The Taiwan education system produces students with some of the highest test scores in the world, with a near-perfect literacy rate of 98.70%. Recent reforms now mandate a 12-year schooling period for the Taiwanese.
However, there’s concerns about emphasis being placed on memorisation and examination, instead of creativity. This leads to graduates who test well but lack critical thinking required in the ‘real world.’
Ministry implementing decentralised curricula
Taiwan’s Ministry of Education highlighted their vision to replace the right to an education with the right to learn, to place focus on citizens and to make education “learner-centred.”
As a response to the country’s low birth rate, Taiwan’s Ministry of Education announced in 2015 that they would be merging universities to better accommodate students who pursue higher education in the country.
They’re hoping an ‘exam-free pathway’ to high school will ease the pressure to continue their education. These pathways encourage high schools to look at residency status, civic involvement, extracurricular activities and other factors when accepting students, rather than on test scores alone. This will be pioneered by developing a Curriculum Development Education Committee.
The role of TVET in Taiwan
VET is well-represented in the education system, contributing to Taiwan’s economic prosperity. Vocational schools offer three years, with a heavier emphasis on practical and vocational skills, learning a single specialty. It’s not uncommon for students to choose vocational education over high school and, consequently, university.
For the past eight years, the Government has pushed six emerging industries. These include healthcare, biotechnology, sophisticated agriculture, tourism, cultural innovation, and green energy.
Smart industries have also been a focus, including cloud computing, intelligent electric cars, intelligent green buildings, and inventions and patents. Internationalising healthcare, innovation and venture capital, digital contents, and urban renewal are also hot topics.
TVET combined these efforts with all its resources to cultivate practical professionals according to their aptitudes and capabilities, so that once again TVET can contribute to the next wave of Taiwan’s evolution.
By 2023, the nation hopes to improve the country’s education with goals ‘to re-orient education toward positive social values, reshaping the education system into an effective mode, to reconstruct partnerships and to solidify learning scholarship.
A hub of innovation
Taiwan ranks 15th in global competitiveness, 10th in innovation, and boasts one of the largest populations of engineers (software and hardware) in the world. With the growing number of tech centres and start-up clusters in major cities, Taiwan is incubating a start-up ecosystem. It’s also living up to being first in global expat rankings.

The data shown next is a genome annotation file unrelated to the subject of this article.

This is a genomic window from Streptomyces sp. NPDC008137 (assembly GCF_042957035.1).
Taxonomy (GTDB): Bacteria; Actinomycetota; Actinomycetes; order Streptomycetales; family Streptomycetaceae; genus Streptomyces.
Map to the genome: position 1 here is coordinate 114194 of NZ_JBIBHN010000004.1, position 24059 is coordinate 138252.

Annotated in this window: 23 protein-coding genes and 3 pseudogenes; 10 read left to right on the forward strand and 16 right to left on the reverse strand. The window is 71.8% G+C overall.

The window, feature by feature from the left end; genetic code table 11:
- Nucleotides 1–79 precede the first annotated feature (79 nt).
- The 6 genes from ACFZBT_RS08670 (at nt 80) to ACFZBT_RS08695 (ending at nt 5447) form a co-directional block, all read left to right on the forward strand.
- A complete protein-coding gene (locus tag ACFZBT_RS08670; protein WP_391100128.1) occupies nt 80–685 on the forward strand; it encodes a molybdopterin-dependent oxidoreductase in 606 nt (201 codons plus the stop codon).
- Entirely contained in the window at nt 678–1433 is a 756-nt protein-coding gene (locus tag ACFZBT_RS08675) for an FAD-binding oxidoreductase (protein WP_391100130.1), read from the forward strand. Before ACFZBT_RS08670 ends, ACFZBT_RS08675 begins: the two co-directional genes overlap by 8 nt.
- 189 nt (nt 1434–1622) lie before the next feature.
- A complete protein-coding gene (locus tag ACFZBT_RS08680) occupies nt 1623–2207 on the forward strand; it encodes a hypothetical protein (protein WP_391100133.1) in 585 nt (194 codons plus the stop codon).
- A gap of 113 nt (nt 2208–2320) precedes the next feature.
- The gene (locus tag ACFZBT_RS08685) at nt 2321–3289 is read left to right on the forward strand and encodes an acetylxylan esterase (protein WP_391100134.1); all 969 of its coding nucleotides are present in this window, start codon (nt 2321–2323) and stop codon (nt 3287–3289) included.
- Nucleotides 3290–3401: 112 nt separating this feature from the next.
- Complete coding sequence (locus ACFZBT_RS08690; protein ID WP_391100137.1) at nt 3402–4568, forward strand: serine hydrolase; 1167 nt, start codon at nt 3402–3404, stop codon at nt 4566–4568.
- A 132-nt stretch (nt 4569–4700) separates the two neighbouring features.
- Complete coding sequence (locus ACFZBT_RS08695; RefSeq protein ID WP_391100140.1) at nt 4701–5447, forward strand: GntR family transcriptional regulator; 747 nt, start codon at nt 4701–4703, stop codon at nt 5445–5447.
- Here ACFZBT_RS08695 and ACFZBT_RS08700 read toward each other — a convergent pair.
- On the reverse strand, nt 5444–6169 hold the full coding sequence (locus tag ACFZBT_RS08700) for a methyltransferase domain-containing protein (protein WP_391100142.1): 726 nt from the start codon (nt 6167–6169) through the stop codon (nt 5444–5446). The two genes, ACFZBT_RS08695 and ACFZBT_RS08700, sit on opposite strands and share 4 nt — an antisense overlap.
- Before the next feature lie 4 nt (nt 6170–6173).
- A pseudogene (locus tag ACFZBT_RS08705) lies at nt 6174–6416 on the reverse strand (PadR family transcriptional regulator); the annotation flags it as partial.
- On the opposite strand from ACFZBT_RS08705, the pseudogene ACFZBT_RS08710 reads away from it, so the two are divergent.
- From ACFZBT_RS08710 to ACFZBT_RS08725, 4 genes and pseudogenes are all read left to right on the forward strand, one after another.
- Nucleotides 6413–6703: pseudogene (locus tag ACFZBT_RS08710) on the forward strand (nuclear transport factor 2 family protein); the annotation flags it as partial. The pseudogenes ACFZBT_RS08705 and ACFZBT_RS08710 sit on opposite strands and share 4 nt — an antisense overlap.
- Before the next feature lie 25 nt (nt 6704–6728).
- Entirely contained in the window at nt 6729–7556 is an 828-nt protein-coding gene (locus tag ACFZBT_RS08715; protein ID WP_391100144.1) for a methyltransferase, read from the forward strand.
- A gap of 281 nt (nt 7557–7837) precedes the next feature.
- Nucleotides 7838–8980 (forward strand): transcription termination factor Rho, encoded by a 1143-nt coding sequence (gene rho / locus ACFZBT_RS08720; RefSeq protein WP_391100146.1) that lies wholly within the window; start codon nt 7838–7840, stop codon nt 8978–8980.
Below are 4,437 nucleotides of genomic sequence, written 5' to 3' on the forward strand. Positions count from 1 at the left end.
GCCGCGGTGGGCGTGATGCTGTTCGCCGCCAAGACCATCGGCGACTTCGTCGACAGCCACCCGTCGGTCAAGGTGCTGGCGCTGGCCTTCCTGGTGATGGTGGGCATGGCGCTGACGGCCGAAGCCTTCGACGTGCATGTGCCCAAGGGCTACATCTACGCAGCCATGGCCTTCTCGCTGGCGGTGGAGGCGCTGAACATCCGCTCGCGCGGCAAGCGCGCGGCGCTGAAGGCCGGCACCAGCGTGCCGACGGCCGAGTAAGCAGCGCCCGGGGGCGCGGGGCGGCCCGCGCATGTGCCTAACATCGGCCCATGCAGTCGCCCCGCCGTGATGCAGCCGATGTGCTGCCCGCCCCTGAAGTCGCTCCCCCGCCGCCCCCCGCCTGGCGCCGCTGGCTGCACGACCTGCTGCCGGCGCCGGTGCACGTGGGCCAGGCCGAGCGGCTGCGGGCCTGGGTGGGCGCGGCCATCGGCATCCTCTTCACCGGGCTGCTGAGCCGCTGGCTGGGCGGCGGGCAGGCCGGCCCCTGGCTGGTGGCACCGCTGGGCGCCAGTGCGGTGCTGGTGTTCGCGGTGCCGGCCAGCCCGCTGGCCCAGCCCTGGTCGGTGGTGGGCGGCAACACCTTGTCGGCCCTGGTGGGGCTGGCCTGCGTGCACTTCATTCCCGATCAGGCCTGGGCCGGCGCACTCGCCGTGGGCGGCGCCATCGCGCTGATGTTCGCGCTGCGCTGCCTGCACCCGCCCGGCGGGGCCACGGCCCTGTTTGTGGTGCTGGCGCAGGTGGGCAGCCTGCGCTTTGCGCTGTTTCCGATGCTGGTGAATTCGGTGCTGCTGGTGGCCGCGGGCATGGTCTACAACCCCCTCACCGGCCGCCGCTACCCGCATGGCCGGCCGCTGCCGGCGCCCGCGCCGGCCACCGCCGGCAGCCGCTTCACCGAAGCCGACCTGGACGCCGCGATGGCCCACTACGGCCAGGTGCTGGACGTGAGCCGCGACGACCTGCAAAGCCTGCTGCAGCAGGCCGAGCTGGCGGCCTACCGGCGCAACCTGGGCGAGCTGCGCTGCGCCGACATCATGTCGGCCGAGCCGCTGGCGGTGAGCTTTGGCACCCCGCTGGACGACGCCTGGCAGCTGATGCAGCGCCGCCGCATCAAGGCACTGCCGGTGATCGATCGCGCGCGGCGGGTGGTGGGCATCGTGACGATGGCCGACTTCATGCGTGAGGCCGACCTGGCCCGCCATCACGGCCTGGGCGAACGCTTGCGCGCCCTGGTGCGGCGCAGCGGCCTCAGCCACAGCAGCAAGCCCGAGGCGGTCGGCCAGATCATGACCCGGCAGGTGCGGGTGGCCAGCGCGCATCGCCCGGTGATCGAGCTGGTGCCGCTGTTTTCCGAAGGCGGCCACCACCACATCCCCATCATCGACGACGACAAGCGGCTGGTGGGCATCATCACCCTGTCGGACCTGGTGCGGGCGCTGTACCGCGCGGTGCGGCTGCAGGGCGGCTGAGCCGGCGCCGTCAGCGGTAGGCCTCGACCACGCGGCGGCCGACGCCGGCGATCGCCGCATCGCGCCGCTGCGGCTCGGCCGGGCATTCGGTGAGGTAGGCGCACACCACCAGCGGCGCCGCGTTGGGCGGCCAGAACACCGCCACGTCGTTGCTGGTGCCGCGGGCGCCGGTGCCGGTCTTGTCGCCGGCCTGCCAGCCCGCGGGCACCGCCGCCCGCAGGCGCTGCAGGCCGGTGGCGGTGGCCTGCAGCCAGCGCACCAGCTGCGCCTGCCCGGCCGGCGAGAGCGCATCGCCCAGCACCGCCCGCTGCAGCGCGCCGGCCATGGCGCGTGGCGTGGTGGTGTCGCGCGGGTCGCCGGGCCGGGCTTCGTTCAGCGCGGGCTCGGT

One Taiwanese start-up, SmatAll, has built the technology to control all household appliances and devices, from one computer. The Government is committed to helping local entrepreneurs pursue their dreams, via the Taiwan Innovation and Entrepreneurship Centre in Silicon Valley. Sponsored by the state, its part of the nation’s new initiatives to grow exceptional talent.
Job card to help youth find employment
In May, Taiwan recorded a 3.7% unemployment rate. And while this is quite a healthy number, young people (20-29 years) account for nearly 20% of that figure. In a bid to help get more youth into jobs, the ministry will introduce an initiative, similar to Japan’s ‘job card system.
This will include incorporating career counselling and vocational training, as well as bridging the gap between young people and local businesses. The card will let young people learn about and develop their marketable strengths, while also helping the ministry better understand the core reasons for long-term unemployment.
Taiwan is achieving economic change through its people and the numbers are adding up. Today, the country’s college acceptance rate has risen to over 90%. Taiwan is a fast-growing economy that has shifted to more capital and technology-intensive industries. This small island has become a major start-up hub in Asia.
Interested in hearing about global TVET capability development opportunities? Contact Wendy Perry, via firstname.lastname@example.org.